Live Like The French, Eat Like The French.
Check out my review on Le Papillon On Front
Crepes and the beach life. Perfect combination.
Check out my review on Ti Braz Creperie & French Bistro
On this July 1, Canada will celebrate it’s 150th birthday.
For many of you who do not know what our federal holiday is about, it is the day when the provinces and British colonies united under a single Dominion now known as our country called Canada. We have grown as a country with our history with the British and French, and most of all, our native Indian heritage. I remember learning about my country and the pioneers that helped built our lands into the country we are today. As I’m writing this now, I am truly proud to call myself a Canadian.
I wanted to share with you the type of food that makes us Canadians very unique. Some of you reading this may have tried some of our delicacies. If you ever have the chance to try some things on the list, you can proudly say you have eaten something truly Canadian!
Atlantic Salmon – One of our greatest natural resources is fishing, specifically salmon. Off the Atlantic coast of our eastern provinces, hundreds of ships would set off catching thousands of fresh, wild salmon. Due to increase of consumption, we have had to farm salmon inland to keep up with growing demand.
Montreal Smoked Meat – From the province of Quebec, this deli meat has gained popularity ever since it was first created in the bustling city of Montreal. It is made by curing and salting a large beef brisket covered with spices, then smoked and steamed until cooked through. It is best eaten with several carved pieces stuffed into a Kaiser bun, a thin layer of mustard and pickle slices for condiments are a definite must to bring out the tanginess of this large sandwich.
Poutine – Also originated from Quebec, this sloppy dish of carbs is one of few that we are truly proud of and one of my absolute favourites. It consists of french fries topped with cheese curds and loads of gravy. Some eat this as a side dish or as a meal itself. I say let your stomach decide if you want it as a snack or lunch.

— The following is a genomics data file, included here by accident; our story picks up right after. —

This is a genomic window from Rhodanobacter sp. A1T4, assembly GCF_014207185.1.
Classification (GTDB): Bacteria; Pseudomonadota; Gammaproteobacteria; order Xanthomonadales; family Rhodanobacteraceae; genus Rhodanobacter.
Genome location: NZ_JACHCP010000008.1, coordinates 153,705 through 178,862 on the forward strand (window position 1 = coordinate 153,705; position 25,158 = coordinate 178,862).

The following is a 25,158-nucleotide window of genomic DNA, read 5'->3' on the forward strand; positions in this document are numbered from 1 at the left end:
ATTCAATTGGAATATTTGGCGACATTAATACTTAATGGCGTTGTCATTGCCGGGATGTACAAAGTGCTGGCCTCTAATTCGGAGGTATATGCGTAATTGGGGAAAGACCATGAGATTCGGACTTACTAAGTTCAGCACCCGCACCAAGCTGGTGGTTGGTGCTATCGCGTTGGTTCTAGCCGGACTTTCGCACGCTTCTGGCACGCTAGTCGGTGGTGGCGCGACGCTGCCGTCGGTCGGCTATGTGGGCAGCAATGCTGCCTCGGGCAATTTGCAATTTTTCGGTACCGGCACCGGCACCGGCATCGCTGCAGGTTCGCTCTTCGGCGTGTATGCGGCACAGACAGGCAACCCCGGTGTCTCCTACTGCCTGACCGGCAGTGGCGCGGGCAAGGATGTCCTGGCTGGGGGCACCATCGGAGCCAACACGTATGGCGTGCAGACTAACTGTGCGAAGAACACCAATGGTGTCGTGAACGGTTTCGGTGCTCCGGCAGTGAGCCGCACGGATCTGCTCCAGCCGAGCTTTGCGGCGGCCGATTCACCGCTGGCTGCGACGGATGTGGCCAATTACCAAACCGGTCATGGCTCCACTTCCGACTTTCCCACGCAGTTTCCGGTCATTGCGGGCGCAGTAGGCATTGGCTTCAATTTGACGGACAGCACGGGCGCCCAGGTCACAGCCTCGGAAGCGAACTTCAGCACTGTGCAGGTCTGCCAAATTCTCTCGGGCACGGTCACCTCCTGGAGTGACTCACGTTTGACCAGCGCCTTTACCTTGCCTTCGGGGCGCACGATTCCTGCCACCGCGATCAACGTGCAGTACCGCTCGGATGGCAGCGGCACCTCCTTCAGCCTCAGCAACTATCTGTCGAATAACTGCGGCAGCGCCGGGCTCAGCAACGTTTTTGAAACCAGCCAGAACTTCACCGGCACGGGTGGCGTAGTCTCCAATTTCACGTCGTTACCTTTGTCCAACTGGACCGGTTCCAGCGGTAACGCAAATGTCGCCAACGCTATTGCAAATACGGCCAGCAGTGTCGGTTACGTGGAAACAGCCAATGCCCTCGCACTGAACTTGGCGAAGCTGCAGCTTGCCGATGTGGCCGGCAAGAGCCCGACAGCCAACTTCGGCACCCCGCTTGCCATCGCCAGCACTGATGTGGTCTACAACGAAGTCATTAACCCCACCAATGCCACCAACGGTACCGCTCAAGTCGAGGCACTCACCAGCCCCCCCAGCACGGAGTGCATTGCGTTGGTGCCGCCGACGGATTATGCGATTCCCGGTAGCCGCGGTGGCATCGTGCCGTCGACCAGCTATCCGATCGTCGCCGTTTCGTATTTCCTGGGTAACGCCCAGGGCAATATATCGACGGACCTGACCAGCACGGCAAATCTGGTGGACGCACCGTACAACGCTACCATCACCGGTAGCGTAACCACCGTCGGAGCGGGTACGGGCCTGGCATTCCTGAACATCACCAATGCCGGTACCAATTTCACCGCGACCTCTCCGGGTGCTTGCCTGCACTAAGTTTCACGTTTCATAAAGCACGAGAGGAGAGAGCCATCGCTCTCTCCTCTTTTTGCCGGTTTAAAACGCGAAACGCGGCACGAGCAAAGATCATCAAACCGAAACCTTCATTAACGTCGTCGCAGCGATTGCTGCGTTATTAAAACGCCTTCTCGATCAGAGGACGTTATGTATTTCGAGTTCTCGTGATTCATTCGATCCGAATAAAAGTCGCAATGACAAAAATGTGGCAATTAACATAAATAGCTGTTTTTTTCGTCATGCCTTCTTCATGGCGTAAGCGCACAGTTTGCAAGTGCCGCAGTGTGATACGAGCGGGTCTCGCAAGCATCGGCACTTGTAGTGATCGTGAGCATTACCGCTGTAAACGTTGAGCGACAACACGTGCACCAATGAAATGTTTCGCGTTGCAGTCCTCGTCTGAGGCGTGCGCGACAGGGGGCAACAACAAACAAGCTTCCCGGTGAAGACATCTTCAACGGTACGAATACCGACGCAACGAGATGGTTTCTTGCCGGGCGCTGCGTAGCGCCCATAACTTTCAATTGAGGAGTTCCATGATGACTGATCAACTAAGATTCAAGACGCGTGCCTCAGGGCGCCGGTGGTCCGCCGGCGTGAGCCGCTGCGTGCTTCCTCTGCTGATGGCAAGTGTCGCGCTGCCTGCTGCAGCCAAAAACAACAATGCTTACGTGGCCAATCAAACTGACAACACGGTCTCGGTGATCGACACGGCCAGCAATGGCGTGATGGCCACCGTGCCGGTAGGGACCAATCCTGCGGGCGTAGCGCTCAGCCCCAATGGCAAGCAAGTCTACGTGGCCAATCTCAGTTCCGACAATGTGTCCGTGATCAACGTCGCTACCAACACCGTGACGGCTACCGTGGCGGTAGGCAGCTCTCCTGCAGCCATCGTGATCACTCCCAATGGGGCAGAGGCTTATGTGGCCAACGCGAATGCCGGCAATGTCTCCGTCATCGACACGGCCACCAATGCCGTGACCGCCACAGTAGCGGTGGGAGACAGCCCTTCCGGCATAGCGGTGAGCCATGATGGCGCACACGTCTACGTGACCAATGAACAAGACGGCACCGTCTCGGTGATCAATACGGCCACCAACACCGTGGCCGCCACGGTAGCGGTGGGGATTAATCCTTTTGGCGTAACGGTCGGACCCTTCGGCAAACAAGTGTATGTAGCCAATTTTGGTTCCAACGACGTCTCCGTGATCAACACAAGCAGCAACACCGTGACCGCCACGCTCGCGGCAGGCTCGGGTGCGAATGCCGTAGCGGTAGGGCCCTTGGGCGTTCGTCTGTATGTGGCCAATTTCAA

Maple Syrup – What’s the first thing you reach for when eating pancakes? Canadians cannot take full credit for creating maple syrup since it was practiced by the indigenous people of North America (Canada and the USA). However, we can proudly say that the majority of maple syrup is produced mainly from Quebec. The sap from maple trees is slowly extracted then boiled down to its purest syrup form. After a strict filtering process, it produces the sweet taste that runs smooth out of the bottle and onto our plates.
Canadian Peameal Bacon is a special type of lean, cured pork loin that is trimmed of fat. It was once rolled in a mix of ground yellow peas before WWII but cornmeal became the better choice. It is a very different taste than the standard strips of bacon sold in grocery stores. Much like our Montreal Smoked Meat, we like to also cook slices of peameal bacon and make a large sandwich out of it. But if you like your standard plated breakfast meal, simply slice a few pieces and pan fry it. If you can’t get your hands on it, perhaps your local breakfast restaurant might carry these on their menu!
Ice Wine – Although this dessert wine first originated with the Romans and then with the Germans, Canada has become the largest commercial producer of ice wine today. Depending on the temperatures, ice wine is produced from grapes that are frozen while still attached to the vines. The sugars from grapes do not freeze thus providing a more concentrated and sweeter wine. The Ontario Niagara region is the most common area where ice wine is produced ideally because of the proper freezing temperatures. I don’t usually drink but I cannot help myself to quench my thirst with a glass of ice wine. It is like no other glass of wine you have ever tasted. Sweet and to the point. I would highly recommend all of you to try a small glass with your favourite dessert. It brings out the sweet tooth out of any person.
I hope you all enjoyed reading some of the different types of Canadian foods we love to share with the world. If you have eaten any of the above, I would love to hear your comments.